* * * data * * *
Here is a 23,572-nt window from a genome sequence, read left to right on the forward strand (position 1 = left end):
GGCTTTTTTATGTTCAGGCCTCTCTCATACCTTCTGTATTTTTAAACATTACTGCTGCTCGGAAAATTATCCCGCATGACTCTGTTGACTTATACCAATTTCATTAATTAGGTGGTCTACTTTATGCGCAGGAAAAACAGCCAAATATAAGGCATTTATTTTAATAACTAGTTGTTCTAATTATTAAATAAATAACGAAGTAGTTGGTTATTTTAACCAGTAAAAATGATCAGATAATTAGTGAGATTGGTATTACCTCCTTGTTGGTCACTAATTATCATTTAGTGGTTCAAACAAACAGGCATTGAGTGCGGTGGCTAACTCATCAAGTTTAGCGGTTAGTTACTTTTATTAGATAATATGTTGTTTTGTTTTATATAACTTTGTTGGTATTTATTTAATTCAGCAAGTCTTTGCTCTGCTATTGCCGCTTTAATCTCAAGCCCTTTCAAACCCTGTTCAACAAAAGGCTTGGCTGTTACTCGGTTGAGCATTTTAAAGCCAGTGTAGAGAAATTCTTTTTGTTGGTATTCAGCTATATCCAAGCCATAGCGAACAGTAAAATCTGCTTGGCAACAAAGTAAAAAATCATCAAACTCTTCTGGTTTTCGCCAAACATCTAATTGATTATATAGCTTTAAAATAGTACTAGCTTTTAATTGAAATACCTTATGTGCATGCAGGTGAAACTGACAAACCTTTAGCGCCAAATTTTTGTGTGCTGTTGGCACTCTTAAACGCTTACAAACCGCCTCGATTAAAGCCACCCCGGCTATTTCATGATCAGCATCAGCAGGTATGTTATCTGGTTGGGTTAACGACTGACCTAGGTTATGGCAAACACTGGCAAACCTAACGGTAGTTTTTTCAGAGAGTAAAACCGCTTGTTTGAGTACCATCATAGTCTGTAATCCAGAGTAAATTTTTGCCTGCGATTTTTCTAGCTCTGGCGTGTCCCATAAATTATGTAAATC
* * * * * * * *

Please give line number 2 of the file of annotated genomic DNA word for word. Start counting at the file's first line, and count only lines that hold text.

GGCTTTTTTATGTTCAGGCCTCTCTCATACCTTCTGTATTTTTAAACATTACTGCTGCTCGGAAAATTATCCCGCATGACTCTGTTGACTTATACCAATTTCATTAATTAGGTGGTCTACTTTATGCGCAGGAAAAACAGCCAAATATAAGGCATTTATTTTAATAACTAGTTGTTCTAATTATTAAATAAATAACGAAGTAGTTGGTTATTTTAACCAGTAAAAATGATCAGATAATTAGTGAGATTGGTATTACCTCCTTGTTGGTCACTAATTATCATTTAGTGGTTCAAACAAACAGGCATTGAGTGCGGTGGCTAACTCATCAAGTTTAGCGGTTAGTTACTTTTATTAGATAATATGTTGTTTTGTTTTATATAACTTTGTTGGTATTTATTTAATTCAGCAAGTCTTTGCTCTGCTATTGCCGCTTTAATCTCAAGCCCTTTCAAACCCTGTTCAACAAAAGGCTTGGCTGTTACTCGGTTGAGCATTTTAAAGCCAGTGTAGAGAAATTCTTTTTGTTGGTATTCAGCTATATCCAAGCCATAGCGAACAGTAAAATCTGCTTGGCAACAAAGTAAAAAATCATCAAACTCTTCTGGTTTTCGCCAAACATCTAATTGATTATATAGCTTTAAAATAGTACTAGCTTTTAATTGAAATACCTTATGTGCATGCAGGTGAAACTGACAAACCTTTAGCGCCAAATTTTTGTGTGCTGTTGGCACTCTTAAACGCTTACAAACCGCCTCGATTAAAGCCACCCCGGCTATTTCATGATCAGCATCAGCAGGTATGTTATCTGGTTGGGTTAACGACTGACCTAGGTTATGGCAAACACTGGCAAACCTAACGGTAGTTTTTTCAGAGAGTAAAACCGCTTGTTTGAGTACCATCATAGTCTGTAATCCAGAGTAAATTTTTGCCTGCGATTTTTCTAGCTCTGGCGTGTCCCATAAATTATGTAAATC